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Species Pimaphera percata - Hodges#6441

Kingdom Animalia (Animals)
Phylum Arthropoda (Arthropods)
Subphylum Hexapoda (Hexapods)
Class Insecta (Insects)
Order Lepidoptera (Butterflies and Moths)
Superfamily Geometroidea (Geometrid and Swallowtail Moths)
Family Geometridae (Geometrid Moths)
Subfamily Ennominae
Tribe Boarmiini
Genus Pimaphera
Species percata (Pimaphera percata - Hodges#6441)
Hodges Number
Synonyms and other taxonomic changes
Pimaphera percata Cassino & Swett, 1927
Forewing length average is 11 mm.
First abdominal segment of the adult is light and second segment is darker than the rest.
All wings are uniform pale gray with dark brown to nearly black maculation.
Discal dot on male is small and indistinct, females more defined.
Arizona; Texas to North Carolina. (1)
Holotype collected in Arizona, Baboquivaria Mts.
Moth Photographers Group - large map with some collection locations and dates.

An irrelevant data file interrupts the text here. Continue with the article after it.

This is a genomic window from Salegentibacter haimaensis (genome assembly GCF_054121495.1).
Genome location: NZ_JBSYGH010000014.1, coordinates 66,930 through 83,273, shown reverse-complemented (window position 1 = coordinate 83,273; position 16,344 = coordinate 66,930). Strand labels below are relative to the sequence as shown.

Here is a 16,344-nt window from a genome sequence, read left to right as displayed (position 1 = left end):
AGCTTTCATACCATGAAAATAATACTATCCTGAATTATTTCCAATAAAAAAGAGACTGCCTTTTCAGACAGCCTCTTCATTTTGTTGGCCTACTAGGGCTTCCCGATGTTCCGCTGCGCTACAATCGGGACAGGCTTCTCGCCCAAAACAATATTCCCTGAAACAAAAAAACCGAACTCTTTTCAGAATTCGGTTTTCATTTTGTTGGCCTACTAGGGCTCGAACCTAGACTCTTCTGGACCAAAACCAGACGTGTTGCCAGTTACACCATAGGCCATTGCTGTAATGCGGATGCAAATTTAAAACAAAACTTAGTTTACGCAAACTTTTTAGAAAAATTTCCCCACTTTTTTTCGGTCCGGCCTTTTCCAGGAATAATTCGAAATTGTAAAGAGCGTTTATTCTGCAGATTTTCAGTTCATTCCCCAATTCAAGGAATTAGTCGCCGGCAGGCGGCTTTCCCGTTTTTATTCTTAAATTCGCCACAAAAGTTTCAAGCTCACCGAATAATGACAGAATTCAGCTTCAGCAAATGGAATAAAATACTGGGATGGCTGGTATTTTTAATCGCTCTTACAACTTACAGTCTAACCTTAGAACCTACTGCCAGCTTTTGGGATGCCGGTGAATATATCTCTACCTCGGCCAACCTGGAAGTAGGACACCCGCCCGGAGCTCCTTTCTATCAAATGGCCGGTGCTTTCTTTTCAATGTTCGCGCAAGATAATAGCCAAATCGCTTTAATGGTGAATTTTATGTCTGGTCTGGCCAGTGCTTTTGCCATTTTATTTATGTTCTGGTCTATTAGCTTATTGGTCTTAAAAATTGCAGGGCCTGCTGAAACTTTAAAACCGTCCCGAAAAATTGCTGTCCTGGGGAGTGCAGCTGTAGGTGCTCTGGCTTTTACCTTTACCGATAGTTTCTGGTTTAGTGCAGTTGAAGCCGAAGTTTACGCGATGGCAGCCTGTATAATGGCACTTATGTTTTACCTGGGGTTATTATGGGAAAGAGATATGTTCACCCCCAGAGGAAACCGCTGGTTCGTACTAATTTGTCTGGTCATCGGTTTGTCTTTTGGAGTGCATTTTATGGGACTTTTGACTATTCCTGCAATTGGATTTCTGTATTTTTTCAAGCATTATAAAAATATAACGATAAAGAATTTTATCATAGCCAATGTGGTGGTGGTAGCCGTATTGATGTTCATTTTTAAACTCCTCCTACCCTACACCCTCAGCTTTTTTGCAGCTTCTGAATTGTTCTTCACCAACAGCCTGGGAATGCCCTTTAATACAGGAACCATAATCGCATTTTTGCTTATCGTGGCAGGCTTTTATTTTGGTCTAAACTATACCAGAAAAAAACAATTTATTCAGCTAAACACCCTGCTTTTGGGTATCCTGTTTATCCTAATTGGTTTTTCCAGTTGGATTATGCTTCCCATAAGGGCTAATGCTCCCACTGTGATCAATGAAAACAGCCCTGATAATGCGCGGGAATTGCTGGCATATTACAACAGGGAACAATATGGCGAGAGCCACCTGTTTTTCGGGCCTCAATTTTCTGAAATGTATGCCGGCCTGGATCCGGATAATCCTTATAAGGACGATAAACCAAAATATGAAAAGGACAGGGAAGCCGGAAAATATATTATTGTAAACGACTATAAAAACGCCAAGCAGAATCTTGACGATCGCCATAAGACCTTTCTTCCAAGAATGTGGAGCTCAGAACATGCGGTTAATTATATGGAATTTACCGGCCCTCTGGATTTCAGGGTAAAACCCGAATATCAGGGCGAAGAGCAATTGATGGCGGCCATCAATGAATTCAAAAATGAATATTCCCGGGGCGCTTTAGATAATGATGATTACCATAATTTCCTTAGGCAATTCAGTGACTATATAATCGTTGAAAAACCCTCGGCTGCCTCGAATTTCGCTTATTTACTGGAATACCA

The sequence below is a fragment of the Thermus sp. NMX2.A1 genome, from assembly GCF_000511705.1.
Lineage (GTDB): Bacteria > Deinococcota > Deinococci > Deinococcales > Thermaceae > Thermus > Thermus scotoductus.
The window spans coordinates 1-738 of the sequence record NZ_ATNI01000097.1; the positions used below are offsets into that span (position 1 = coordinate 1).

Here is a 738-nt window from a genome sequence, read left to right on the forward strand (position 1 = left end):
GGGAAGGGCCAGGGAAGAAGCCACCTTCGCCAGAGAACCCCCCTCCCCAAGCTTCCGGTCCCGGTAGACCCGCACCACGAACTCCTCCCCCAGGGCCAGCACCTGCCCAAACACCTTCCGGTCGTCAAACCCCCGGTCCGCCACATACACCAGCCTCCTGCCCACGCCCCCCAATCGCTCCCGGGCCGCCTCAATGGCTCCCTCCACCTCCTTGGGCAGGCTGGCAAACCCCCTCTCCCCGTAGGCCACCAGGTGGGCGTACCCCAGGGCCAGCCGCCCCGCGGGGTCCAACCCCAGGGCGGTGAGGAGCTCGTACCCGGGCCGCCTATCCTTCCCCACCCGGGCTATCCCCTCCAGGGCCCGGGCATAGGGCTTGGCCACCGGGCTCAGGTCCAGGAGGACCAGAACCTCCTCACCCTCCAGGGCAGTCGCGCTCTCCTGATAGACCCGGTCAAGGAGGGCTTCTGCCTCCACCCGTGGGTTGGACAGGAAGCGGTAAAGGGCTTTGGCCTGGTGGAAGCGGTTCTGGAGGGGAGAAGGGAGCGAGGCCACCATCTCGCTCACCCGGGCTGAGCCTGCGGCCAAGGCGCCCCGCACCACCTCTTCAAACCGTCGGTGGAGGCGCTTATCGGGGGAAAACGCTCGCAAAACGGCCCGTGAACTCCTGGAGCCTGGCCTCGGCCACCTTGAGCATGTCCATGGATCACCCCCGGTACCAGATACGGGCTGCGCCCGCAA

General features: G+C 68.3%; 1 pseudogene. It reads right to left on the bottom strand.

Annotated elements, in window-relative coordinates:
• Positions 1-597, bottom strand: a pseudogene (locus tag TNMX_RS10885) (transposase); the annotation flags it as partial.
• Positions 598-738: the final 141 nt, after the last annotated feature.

Adults are most common from May through August.
Pimaphera percata was named by Cassino & Swett in 1927 from Arizona. They also placed Walker's 1862 species Acidalia ? sparsaria in their new genus Pimaphera but offered no critical remarks about distinguishing the two. P. sparsaria was originally described from Florida; a synonym "Boarmia psilogrammaria Zeller" was described from Texas. There is essentially no guidance in literature on how to separate the two species but percata is apparently confined to Arizona. Barcoding is limited or inconclusive for both species. At present, the only available image of true Pimaphera percata is a 1937 specimen from Arizona illustrated on the Moths of Southeastern Arizona website.
See Also
Well documented records of Pimaphera percata, as presently understood, are confined to the Baboquivari Mts. of AZ. All other records of Pimaphera from Texas, Oklahoma, and eastward appear to refer to P. sparsaria which was originally described from Florida and Texas.
See also: Glenoides texanaria which is a bit larger and has distinct brown shading on the forewings beyond the PM line and often before the AM line.

Compare on the pinned plates of Moth Photographers Group.
Print References
Cassino, S.E. & L. Swett, 1927. A new Geometrid genus. The Lepidopterist. 4(11): 81.